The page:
The Plaintiffs then issued proceedings against PUFG in Hong Kong (Hong Kong Actions) and requested that (a) there be an expedited trial of the Hong Kong Actions (as they were concerned funds would not be set aside for them by the Administrators in PUFG’s reorganisation) and (b) a declaration of their rights as a matter of English law (as opposed to an order that PUFG should pay them, which the Plaintiffs accepted the Hong Kong courts will not be in a position to give).

The Administrators applied to the Hong Kong Court for a stay of the Hong Kong Actions and recognition and assistance in respect of PUFG’s Beijing reorganisation proceedings, utilising a letter of request from the Beijing No.1 Intermediate People’s Court.

The Court’s Decision

Having examined the procedures utilised in PUGF’s Mainland Reorganisation, Mr. Justice Harris found that the Mainland Reorganisation was a set of “collective insolvency proceedings”, and could therefore be recognised by the Hong Kong Courts following the established common law principles.

However, Mr. Justice Harris refused to impose a stay of the Hong Kong Actions for the following reasons:-

  1. The Court would not deprive a party of its right to rely on an exclusive jurisdiction clause unless a compelling reason was demonstrated.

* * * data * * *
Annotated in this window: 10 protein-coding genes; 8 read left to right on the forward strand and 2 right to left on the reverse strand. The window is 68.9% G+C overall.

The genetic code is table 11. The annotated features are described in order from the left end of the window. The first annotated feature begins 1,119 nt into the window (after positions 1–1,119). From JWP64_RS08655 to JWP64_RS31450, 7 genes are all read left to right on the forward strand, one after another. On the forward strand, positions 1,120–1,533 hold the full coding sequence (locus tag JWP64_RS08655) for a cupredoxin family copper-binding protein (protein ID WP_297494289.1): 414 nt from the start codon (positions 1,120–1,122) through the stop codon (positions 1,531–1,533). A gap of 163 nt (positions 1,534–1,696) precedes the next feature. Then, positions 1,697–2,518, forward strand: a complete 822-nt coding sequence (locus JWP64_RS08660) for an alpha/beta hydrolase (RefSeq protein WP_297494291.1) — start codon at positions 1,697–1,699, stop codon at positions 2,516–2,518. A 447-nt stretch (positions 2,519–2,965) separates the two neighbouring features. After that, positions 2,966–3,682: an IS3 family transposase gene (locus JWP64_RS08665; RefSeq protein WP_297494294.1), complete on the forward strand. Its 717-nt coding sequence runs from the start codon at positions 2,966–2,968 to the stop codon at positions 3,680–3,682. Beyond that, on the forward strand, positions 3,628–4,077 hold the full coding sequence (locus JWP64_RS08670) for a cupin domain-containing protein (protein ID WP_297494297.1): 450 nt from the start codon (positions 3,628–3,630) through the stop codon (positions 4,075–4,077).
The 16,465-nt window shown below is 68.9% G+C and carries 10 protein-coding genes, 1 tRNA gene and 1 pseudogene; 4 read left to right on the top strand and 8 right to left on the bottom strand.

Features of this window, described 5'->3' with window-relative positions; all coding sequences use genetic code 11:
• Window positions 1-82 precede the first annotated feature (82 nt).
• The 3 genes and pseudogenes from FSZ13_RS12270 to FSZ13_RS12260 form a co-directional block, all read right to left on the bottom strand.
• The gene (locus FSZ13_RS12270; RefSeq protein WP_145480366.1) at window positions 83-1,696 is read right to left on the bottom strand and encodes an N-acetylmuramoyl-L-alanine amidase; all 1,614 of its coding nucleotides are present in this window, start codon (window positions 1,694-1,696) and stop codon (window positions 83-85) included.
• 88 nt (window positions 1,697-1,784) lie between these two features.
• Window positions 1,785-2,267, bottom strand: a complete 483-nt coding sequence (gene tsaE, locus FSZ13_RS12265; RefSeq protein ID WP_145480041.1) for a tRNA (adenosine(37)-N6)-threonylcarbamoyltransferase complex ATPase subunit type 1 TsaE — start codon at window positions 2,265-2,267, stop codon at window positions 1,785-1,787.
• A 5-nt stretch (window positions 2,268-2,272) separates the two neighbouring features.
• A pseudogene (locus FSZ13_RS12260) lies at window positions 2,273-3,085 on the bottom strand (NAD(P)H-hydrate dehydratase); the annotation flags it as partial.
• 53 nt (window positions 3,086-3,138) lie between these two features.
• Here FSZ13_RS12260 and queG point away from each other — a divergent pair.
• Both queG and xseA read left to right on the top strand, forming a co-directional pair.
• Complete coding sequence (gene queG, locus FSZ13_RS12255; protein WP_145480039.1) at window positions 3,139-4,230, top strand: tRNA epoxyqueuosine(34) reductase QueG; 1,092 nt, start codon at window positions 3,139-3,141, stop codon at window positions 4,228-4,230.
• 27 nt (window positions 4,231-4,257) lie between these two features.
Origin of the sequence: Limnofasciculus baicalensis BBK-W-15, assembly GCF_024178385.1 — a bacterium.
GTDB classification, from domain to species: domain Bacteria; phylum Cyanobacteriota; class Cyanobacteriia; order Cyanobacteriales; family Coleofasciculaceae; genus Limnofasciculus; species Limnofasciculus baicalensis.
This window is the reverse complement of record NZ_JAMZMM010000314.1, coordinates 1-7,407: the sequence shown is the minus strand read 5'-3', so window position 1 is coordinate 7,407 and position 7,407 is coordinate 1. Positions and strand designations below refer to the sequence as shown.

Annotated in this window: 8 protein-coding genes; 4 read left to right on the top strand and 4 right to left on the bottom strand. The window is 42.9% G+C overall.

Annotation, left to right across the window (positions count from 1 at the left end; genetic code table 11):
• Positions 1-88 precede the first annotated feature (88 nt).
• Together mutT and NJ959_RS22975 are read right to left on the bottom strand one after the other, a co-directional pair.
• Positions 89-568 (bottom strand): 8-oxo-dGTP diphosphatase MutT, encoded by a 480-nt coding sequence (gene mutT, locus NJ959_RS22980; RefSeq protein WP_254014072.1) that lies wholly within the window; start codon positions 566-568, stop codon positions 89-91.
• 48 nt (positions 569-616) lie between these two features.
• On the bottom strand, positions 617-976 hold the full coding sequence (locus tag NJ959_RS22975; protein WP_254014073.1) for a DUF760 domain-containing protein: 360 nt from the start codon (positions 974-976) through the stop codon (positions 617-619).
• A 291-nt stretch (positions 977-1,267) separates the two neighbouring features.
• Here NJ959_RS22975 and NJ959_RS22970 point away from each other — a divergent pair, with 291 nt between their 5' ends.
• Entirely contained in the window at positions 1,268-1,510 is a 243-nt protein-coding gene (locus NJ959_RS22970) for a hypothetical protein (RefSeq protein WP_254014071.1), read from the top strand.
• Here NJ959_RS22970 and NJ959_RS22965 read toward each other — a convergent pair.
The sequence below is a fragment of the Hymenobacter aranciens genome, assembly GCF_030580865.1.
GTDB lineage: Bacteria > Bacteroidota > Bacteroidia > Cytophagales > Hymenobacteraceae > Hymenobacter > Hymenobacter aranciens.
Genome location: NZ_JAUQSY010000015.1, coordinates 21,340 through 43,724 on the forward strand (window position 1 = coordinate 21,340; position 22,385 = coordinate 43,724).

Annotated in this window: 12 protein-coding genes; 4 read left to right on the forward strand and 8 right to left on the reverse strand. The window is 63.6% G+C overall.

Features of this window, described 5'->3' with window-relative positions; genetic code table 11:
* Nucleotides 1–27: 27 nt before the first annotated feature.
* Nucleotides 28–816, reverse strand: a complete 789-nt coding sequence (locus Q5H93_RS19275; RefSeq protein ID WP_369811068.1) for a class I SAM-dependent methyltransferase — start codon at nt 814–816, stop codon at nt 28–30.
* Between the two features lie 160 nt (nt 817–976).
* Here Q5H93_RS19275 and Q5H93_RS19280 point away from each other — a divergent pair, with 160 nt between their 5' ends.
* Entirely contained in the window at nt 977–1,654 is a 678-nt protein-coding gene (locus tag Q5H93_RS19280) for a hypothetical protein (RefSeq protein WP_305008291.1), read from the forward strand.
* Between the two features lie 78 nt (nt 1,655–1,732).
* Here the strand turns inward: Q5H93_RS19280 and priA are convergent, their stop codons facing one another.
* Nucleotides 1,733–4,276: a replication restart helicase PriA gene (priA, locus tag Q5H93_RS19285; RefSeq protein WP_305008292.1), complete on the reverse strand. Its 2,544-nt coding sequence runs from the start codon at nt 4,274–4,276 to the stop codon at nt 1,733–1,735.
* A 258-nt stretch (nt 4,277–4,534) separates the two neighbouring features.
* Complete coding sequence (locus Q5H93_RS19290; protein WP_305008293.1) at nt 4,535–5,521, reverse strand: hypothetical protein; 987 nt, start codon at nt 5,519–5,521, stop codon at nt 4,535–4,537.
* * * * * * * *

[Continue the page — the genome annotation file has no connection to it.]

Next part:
2. The Administrators had not demonstrated a compelling reason for the Court to depart from the exclusive jurisdiction clause. In making this ruling, Mr. Justice Harris dismissed the Administrators’ argument that the Hong Kong Actions should be stayed because the Plaintiffs had submitted proofs of debt in the Mainland Reorganisation, ruling that there was a distinction between legal proceedings to adjudicate contractual rights and proceedings to recover a debt from a debtor subject to foreign insolvency proceedings, and the submission of a claim in foreign insolvency proceedings did not create an absolute bar to a creditor seeking adjudication of the claim in another jurisdiction unless they were trying to obtain more than they would obtain if they proved in the insolvency proceedings. The Plaintiffs only sought declaratory relief establishing their rights under English law in relation to the Keepwell Deeds: hence they only sought to invoke a purely adjudicatory jurisdiction of the Hong Kong Courts.